Job interviews don’t have to be scary, new grads. Just think of them as conversations.
You’ve just completed two, or four, or more years of education and are ready for that next big life step: Finding a “real” job.
It can be intimidating. Even if you’ve worked part-time gigs, this job is the Big One, the one you’ve been studying for.
Interviewing, especially, can seem like a challenge. It can even feel worse than an exam — one you can’t study for and that has higher stakes than most exams.
But the good news is that while you are in a way going for a “passing grade,” a job interview isn’t an exam at all. It’s a conversation in which you are trying to make an authentic human connection.
Fundamentally, a job interview is just talking with someone.
In fact, you don’t even need to do most of the talking. After all, the best conversations feature a mutual give-and-take. You’ll want to come prepared with intelligent questions and be ready to listen as much as or even more than you talk.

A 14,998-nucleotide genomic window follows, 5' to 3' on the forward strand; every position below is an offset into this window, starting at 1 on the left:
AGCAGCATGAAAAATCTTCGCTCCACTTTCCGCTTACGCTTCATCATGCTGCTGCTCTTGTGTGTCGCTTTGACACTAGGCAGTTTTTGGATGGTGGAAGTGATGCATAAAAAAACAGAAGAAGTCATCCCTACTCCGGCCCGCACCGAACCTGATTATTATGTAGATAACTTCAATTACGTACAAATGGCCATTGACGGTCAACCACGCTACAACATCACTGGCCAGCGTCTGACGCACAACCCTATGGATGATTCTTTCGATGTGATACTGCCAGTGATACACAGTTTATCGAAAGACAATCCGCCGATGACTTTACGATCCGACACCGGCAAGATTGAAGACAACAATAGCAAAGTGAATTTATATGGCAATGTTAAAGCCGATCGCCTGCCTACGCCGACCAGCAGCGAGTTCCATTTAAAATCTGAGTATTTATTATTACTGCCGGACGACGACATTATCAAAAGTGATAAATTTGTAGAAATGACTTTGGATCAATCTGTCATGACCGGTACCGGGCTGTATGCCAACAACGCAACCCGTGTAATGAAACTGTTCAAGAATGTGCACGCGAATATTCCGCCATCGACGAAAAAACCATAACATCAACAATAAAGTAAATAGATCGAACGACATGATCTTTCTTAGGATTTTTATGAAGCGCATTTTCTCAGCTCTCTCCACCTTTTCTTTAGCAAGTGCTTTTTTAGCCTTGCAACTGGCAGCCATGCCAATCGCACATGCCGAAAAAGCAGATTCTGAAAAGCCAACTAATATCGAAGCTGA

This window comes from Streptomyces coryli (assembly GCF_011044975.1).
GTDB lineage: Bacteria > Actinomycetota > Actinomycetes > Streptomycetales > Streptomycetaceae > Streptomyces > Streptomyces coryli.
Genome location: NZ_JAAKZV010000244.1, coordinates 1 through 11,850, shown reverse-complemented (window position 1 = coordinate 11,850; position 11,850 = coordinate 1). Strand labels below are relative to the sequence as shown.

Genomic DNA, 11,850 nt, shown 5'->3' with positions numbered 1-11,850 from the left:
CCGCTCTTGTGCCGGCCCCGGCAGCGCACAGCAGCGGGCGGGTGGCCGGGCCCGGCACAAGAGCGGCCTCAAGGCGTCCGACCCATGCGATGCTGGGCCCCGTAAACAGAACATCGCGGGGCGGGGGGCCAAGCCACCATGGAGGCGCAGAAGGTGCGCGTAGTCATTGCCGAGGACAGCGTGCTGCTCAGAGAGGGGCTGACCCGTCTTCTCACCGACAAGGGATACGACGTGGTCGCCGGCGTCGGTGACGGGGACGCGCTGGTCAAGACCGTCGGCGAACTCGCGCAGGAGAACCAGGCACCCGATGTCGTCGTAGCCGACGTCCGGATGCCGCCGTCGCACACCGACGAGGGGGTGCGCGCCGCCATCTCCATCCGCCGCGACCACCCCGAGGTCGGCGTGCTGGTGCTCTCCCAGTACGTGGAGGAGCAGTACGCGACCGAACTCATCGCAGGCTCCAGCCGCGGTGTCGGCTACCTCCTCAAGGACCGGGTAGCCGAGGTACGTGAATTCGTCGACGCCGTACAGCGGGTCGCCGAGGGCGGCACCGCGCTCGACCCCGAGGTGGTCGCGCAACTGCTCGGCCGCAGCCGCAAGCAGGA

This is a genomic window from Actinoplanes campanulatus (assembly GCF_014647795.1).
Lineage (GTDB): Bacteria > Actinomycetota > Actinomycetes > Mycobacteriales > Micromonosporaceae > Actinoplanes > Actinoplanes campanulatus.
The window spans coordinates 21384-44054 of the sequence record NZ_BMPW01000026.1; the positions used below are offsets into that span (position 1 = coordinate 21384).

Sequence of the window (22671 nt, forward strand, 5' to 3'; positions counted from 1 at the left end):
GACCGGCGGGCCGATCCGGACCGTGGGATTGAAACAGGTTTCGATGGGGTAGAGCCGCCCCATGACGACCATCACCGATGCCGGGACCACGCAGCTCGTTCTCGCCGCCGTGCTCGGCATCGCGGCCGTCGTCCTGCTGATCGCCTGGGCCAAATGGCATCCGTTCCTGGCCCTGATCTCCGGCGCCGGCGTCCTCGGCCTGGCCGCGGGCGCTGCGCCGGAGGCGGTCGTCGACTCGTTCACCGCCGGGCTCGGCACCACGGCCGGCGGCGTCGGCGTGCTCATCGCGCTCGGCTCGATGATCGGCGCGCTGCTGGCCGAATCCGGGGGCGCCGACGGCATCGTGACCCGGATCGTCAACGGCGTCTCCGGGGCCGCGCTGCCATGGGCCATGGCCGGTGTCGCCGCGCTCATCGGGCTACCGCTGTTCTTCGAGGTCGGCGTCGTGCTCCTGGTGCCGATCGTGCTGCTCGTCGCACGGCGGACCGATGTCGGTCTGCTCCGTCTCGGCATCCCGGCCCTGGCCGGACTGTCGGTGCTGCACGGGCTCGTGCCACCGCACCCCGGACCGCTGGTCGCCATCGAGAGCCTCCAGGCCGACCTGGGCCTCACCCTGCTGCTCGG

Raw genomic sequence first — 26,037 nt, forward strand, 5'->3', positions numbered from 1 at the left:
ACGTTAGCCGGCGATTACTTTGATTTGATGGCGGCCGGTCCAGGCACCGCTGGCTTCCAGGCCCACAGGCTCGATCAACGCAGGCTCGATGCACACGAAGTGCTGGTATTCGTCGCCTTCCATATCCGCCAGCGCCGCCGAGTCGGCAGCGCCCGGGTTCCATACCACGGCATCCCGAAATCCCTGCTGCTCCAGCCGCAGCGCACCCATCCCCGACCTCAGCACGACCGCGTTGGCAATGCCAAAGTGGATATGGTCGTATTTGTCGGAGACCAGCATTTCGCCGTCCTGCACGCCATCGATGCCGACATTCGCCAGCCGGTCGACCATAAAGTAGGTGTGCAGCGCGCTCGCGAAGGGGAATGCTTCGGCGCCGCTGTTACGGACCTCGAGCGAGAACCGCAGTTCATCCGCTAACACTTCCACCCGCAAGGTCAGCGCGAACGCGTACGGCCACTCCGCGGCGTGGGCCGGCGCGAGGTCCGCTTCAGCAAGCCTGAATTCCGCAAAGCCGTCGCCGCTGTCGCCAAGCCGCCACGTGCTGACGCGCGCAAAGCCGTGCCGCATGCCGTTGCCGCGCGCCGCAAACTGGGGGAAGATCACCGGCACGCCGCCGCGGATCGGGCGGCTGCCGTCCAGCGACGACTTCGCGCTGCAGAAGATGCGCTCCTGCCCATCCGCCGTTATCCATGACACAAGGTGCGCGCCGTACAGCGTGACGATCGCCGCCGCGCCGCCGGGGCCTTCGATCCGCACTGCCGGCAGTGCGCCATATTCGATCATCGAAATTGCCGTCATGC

When you do speak, try to use language your listener is familiar with and will relate to. Smart job hunters take the trouble to find out the buzzwords or jargon of their industry, and then learn how to use these terms in authentic ways. It’s a great trick for seeming like an insider before you actually are one. Don’t overdo it, however. You want to sound natural. This might also be a good time to consider whether “upspeak,” so popular on campuses, is going to be appropriate to your new professional life.
Here’s a point you might not have thought of: Your interviewer may be even more nervous than you are. Hirers who are relatively new to their positions or who are naturally reserved might find it difficult, even exhausting, to conduct meetings with stranger after stranger. So devote some energy into putting your interviewers at ease. You do this mostly by relaxing yourself. You might also try, within reason, mirroring their body language, e.g., leaning forward when they do. Again, just remember to keep it natural.
One final tip about relaxation: While you are striving to be (or appear) at ease, do remember that you still need to be your best self. In other words, don’t get too laid back!
Karen Burns is the author of The Amazing Adventures of Working Girl: Real-Life Career Advice You Can Actually Use and of the novel “The Paris Effect.” Email her at email@example.com.